Do you mind if I ask which model velomobile you used for those commutes?

Originally I used a glassfibre Quest, then a Carbon Quest XS and lastly a Df, I currently have the Df and an Alpha 7.


Posted By: flyinerin
Date Posted: 26 January 2021 at 9:49am
I have been meaning to write to my MP regarding the state of the cycle routes in Surrey.
The area round Reigate alone is more than a little rough!

Posted By: flyinerin
Date Posted: 26 January 2021 at 9:50am
The Quest looks like a great option. I'll have to keep my eye out for a used one as sadly I don't think my budget will stretch to new.

Do you have any experience with Mango VMs? They seem to be the most affordable of the new ones.

Posted By: Yanto
Date Posted: 26 January 2021 at 4:39pm
I've never ridden a Mango so can't comment accurately, I do however think it's fair to say it is a slower type of velomobile when compared to Df, Quest, A7, Milan etc this due to it's not so aero body, I think they are well built though, or certainly not badly built, they have a lot of common components (as do a lot of velomobiles) although I'm not sure that Sinner Bikes/Drymer are actually supporting the Mango or indeed trading at all.

Posted By: ChrisH
Date Posted: 27 January 2021 at 8:00pm
I can probably describe a relevant bitke-for-bike comparison.. Pre covid I used to commute to work 43km each way originally on a raptobike before moving on to a velomobile. Shorter than your 75km and norfolk based, so no hills to write home about. moving over to the velo the average speed maybe increased by ~10% for same amount of effort, so can take it easier when you choose and still get places in a reasonable time. However, the biggest benefits were in the colder months

1. Weather resistance so always guaranteed to arrive warm and with dry feet.
2. 3 wheels, so less concern about icy roads.
3. Less layers of clothes needed to keep warm (so less faffng at either end getting changed/dried etc).
4. All enclosed so less need for regular chain cleaning etc etc. ( once every few months)...

the velo really takes the edge off those Dec-march rides....and if you commute a reasonable distance regularly, they're worth it for that alone...

Posted By: flyinerin
Date Posted: 28 January 2021 at 8:30am
Hi Chris,

Thanks for the reply. Do you mind if I ask which Velomobile you decided to go for?
Was it difficult to transition from the Raptobike to the velo' at all? The speed and weather protection appeals hugely but I am a little concerned about the extra load on my knees.

The hills round here are fairly steep but there is always a flat way around so the weight penalty of a velomobile hopefully won't be too much of an issue.

Posted By: ChrisH
Date Posted: 29 January 2021 at 8:15pm
I went for a used Evo-K.
Transition between lowracer and velomobile was quite easy ( mainly just a matter of getting used to different seating position, steering, bigger turning circle etc.).

Your knees will be fine on the hills as long as you just accept uphil are slower until you get to the top and don't mind spinning easy gears. The beauty of three wheels is that on really steep hills you can go as slow as you like and still never fall off!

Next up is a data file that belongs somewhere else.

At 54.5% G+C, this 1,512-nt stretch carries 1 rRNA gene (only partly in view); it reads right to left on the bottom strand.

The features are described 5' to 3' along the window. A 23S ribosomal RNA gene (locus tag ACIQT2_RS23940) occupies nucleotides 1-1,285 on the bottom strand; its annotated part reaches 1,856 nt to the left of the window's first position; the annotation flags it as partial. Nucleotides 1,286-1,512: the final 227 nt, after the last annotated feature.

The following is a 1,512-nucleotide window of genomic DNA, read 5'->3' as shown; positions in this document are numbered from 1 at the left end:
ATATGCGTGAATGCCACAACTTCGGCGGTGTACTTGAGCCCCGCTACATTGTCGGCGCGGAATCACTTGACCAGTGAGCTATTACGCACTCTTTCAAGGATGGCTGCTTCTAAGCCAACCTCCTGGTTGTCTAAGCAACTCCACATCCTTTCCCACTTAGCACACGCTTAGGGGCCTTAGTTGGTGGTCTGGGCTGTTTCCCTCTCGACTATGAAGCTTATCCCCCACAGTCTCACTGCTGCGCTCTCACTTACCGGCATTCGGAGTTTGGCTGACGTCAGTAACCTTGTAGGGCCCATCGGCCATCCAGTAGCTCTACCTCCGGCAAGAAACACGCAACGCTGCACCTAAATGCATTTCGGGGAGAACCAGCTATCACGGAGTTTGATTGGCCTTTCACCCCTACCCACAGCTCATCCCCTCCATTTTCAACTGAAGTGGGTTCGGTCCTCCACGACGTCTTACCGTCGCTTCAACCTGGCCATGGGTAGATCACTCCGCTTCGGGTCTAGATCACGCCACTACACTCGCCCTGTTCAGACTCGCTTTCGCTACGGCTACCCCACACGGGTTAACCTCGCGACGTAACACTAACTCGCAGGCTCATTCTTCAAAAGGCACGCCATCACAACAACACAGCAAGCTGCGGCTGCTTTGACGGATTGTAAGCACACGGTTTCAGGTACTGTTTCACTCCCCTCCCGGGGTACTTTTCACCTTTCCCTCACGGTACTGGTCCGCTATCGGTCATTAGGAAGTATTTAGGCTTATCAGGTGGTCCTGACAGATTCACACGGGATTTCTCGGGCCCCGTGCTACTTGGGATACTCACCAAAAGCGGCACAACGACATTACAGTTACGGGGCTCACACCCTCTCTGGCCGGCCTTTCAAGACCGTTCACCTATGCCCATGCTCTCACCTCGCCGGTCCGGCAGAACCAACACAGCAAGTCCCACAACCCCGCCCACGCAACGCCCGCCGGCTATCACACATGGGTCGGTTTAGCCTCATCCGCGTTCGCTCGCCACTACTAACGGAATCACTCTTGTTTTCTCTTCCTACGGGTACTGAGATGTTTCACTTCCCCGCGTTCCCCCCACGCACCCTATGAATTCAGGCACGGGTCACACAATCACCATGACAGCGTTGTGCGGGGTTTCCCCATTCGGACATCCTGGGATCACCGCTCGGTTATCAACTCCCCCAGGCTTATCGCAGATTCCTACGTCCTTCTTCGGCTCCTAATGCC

Posted By: flyinerin
Date Posted: 21 February 2021 at 7:33pm
Update on my crazy commute.

I decided to have a go at the ride today on my Raptobike just to see how long it would take.
The total ride time was just over two hours each way and a total distance of just under 140kms for the round trip (i did get a tiny bit lost in Chertsey). I think with a little more fitness and a more polished route I could comfortably do each leg in under two hours.

The once you get past Brooklands the terrain all the way to Maidenhead is ideal for low racers as it is very flat and you can spin along at a fair old clip. 

I would absolutely love to try the ride again on a velomobile just to see how much time it would save. 

My Raptobike is pretty much as it came out of the box. I'm investigating getting Fujin style tailbox to see if that would help with efficiency at all. Sadly, no one seems to be able to quote any data on what sort of aerodynamic efficiency a tailbox would bring. If anyone has any experience of such things, I'd love to read if the tailbox helped in terms of aerodynamic efficiency.

Here is my route if anyone is interested (I stopped for a hearty petrol station lunch without switching off the Garmin which is why my average speed is a bit low - honest!)" rel="nofollow -'

Posted By: RoyMacdonald
Date Posted: 21 February 2021 at 10:03pm
My guesstimate would be one and a half to two mph on the average speed.

I have a carbon tailbox that I bought from Mike Burrows that was taken from his Cadillac mould (see photo). I bought it to fit to my Fujin but recently sold the Fujin because of my balance issues since my stroke. It would need modification if you want to carry stuff in it and it would then need to be fitted as well. I paid £750 for it if I remember correctly.

PM me if it is of any interest.

All the best.

Posted By: yostumpy
Date Posted: 22 February 2021 at 1:37pm
Slightly OT, but how do you deal with a *visit* on a velomobile, especially when commuting, does the body have to come off? presumably, if not then  it would have to tipped on its side?  Damage to body work?

Posted By: Yanto
Date Posted: 22 February 2021 at 1:52pm
The body can't be removed as it's a monocoque construction, most velomobiles have single sided axles so tyres can be removed quite easily, more so with exposed front wheels, but yes tipping on one side is normal for a rear tyre, front tyre just wedge something under the body to lift it enough to access a wheel, with my Df and A7 I loosen the front wheel bolt/axle then lift the body up with my foot whilst kneeling and pull the wheel off. It's also quite normal to carry something to lay it on, a portion of yoga mat for instance. The exception with the WAW is that the rear bodywork does remove. 

Posted By: ChrisH
Date Posted: 22 February 2021 at 2:20pm
when out and about, to get to the rear wheel when punctured I look for a patch of grass to tip mine over on

Posted By: RoyMacdonald
Date Posted: 22 February 2021 at 4:23pm
Grass for me for the rear wheel and I always have a big piece of foam as well that I always carry to put tools, shoes and shopping on. It's noisy to put stuff straight onto the Carbon Fiber.

All the best.

Posted By: Kim
Date Posted: 22 February 2021 at 4:32pm
Originally posted by Yanto Yanto wrote:

It's also quite normal to carry something to lay it on, a portion of yoga mat for instance.

This sounds like a secondary use for a Ventisit pad.

Posted By: Yanto
Date Posted: 22 February 2021 at 7:40pm
Indeed it is, although I hardly use mine, also the waterproof coaming cover can be used.